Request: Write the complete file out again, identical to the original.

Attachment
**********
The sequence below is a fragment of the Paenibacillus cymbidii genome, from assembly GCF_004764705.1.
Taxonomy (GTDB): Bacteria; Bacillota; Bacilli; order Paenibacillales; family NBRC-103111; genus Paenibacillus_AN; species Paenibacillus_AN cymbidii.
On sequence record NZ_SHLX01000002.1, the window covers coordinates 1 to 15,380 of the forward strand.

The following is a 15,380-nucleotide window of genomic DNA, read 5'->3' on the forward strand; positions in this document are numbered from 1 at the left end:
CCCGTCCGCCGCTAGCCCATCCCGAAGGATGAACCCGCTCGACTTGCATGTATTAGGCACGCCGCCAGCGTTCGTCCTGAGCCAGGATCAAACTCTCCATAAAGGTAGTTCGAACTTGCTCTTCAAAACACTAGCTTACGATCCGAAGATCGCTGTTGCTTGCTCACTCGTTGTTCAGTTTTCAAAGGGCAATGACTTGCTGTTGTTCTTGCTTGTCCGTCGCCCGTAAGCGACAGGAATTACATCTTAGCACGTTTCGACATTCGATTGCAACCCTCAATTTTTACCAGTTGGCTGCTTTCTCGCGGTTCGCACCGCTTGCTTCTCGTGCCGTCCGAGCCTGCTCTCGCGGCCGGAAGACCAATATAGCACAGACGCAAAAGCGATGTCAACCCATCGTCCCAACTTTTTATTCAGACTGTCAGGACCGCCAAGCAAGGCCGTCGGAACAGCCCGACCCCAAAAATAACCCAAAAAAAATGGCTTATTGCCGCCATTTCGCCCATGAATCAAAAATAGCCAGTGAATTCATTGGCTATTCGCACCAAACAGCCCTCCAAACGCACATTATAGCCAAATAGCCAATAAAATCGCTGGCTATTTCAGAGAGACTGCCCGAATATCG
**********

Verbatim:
The sequence below is a fragment of the Paenibacillus cymbidii genome, from assembly GCF_004764705.1.
Taxonomy (GTDB): Bacteria; Bacillota; Bacilli; order Paenibacillales; family NBRC-103111; genus Paenibacillus_AN; species Paenibacillus_AN cymbidii.
On sequence record NZ_SHLX01000002.1, the window covers coordinates 1 to 15,380 of the forward strand.

The following is a 15,380-nucleotide window of genomic DNA, read 5'->3' on the forward strand; positions in this document are numbered from 1 at the left end:
CCCGTCCGCCGCTAGCCCATCCCGAAGGATGAACCCGCTCGACTTGCATGTATTAGGCACGCCGCCAGCGTTCGTCCTGAGCCAGGATCAAACTCTCCATAAAGGTAGTTCGAACTTGCTCTTCAAAACACTAGCTTACGATCCGAAGATCGCTGTTGCTTGCTCACTCGTTGTTCAGTTTTCAAAGGGCAATGACTTGCTGTTGTTCTTGCTTGTCCGTCGCCCGTAAGCGACAGGAATTACATCTTAGCACGTTTCGACATTCGATTGCAACCCTCAATTTTTACCAGTTGGCTGCTTTCTCGCGGTTCGCACCGCTTGCTTCTCGTGCCGTCCGAGCCTGCTCTCGCGGCCGGAAGACCAATATAGCACAGACGCAAAAGCGATGTCAACCCATCGTCCCAACTTTTTATTCAGACTGTCAGGACCGCCAAGCAAGGCCGTCGGAACAGCCCGACCCCAAAAATAACCCAAAAAAAATGGCTTATTGCCGCCATTTCGCCCATGAATCAAAAATAGCCAGTGAATTCATTGGCTATTCGCACCAAACAGCCCTCCAAACGCACATTATAGCCAAATAGCCAATAAAATCGCTGGCTATTTCAGAGAGACTGCCCGAATATCG